So what should happen now? Whatever happens, we should have a General Election before anything is done to enact leaving the EU. Let us see who would be Prime Minister and have a chance to vote for them. Let us hear the whole plan of the party or parties that want to go ahead and leave the EU. The implications of leaving are so significant and intertwined with other issues that it can’t be just “grafted on” as an optional extra. You can’t just choose your party of government and then add or subtract EU membership to taste.

The second thing that needs to happen is the breakup of the Conservative Party. I have voted for them in every election, so I say this with great sadness. But the truth is that what we now need is a proper centrist party to vote for, free of both left and right wing extremists. In 1981, the ‘Gang of Four’ broke away from the Labour Party to form a new centrist political party, the SDP. Sadly, this came to nothing in the end. But 35 years later, it is time to try again, this time starting with a break away group of pro EU Conservative MPs. Perhaps the current political crisis and the disarray in the Labour Party under Corbyn even makes it possible for them to be joined by a break away group of moderate Labour MPs. Now that would be a party I would vote for and I think would give the country an option which might beat “none of the above” as the party of choice.

7 thoughts on “Brexit Madness

  1. Hi Robert, the Labour Party is in disarray – and the Conservatives have gone brexit mad.

    How close are the Liberal Democrats to a pro-EU centrist party?

    Stewart

  2. Thank you, couldn’t agree more. I know a few folk who’ve joined the Lib Dems in the last few days, for just the reasons descibed. As a long-term non-Tory, I haven’t forgiven them for the coalition debacle yet, but I guess I could – but given their drubbing at the last election, I doubt their ability to deliver sufficient critical mass. I think your suggestion is interesting and eminently supportable. Do you think Boris (or whoever) would hold out for long before calling another General Election?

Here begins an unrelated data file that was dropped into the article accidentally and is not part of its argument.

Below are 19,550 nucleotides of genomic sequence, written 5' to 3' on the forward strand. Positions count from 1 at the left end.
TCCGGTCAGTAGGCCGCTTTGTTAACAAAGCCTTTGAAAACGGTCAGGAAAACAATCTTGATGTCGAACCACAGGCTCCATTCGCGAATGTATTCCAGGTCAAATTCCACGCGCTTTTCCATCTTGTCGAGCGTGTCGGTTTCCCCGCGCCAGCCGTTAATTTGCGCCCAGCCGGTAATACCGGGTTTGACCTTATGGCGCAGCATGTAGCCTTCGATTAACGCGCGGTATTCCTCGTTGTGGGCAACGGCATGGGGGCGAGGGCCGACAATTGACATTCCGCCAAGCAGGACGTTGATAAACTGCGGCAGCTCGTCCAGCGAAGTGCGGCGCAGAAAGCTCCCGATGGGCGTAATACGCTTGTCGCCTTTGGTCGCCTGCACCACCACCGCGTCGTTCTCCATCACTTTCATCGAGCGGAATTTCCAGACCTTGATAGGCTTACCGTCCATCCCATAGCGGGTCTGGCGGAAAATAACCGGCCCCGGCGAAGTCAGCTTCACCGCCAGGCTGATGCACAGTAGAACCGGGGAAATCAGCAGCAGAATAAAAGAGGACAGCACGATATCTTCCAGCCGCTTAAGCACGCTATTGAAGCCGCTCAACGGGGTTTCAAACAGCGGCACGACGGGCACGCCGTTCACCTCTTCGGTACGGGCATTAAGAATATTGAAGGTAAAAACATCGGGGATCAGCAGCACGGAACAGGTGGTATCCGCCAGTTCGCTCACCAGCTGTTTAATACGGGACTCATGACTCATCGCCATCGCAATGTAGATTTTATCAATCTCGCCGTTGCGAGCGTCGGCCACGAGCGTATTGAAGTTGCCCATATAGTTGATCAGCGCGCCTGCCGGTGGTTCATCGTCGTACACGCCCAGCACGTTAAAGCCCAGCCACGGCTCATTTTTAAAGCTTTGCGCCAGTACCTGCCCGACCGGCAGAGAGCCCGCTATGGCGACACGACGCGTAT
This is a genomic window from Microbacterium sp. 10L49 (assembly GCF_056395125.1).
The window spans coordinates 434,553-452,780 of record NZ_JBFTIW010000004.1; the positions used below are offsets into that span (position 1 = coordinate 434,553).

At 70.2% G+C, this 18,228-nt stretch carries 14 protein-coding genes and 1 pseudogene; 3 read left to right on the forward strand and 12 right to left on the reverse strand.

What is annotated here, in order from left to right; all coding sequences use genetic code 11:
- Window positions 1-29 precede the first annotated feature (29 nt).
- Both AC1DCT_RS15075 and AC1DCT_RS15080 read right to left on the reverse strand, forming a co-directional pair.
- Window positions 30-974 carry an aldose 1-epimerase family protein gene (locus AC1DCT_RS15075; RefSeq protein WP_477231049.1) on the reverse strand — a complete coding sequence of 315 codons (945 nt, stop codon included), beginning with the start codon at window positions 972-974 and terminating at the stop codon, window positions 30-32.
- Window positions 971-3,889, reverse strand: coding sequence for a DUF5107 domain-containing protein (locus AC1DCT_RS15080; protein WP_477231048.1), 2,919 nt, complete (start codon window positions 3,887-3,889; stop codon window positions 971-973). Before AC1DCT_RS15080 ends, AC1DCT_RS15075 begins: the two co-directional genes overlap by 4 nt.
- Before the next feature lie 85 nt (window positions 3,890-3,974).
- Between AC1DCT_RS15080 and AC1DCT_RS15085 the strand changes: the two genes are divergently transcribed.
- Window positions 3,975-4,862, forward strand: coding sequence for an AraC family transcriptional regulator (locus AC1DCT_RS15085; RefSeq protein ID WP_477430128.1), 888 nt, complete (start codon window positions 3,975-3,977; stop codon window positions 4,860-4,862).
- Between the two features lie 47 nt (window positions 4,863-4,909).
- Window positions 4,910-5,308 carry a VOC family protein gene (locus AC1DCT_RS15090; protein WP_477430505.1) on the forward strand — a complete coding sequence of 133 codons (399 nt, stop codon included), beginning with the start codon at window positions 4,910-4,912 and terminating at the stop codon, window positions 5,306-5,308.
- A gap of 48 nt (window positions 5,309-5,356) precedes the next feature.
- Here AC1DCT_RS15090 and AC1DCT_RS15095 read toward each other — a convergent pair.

3. By the way, I love Marcus’s competition-winning caption. What was his prize?

  4. Hi Robert et al. I totally agree with you in all respects and was so glad to read this. I am going to be campaigning and supporting those who seek to keep us in the EU, or at least minimize the losses of leaving. I thought this article, about the democratic deficit of the referendum, is pretty helpful in providing arguments to conquer the ‘it’s the spoken will of the people, so move on’ type of comment: https://www.project-syndicate.org/commentary/brexit-democratic-failure-for-uk-by-kenneth-rogoff-2016-06

    I believe that the will of the people is far from settled on this, indeed, the people are deeply confused as you point out. So anyway, I don’t believe it’s over. Just crucial not to trigger Article 50 and to keep hoping for a GE… Keep us updated on your thoughts.

  5. Hi Simon. Yes, I joined the Lib Dems too a couple of days ago. Seems to be the best hope we have now. Marcus got social media exposure as his prize! (quite a few retweets).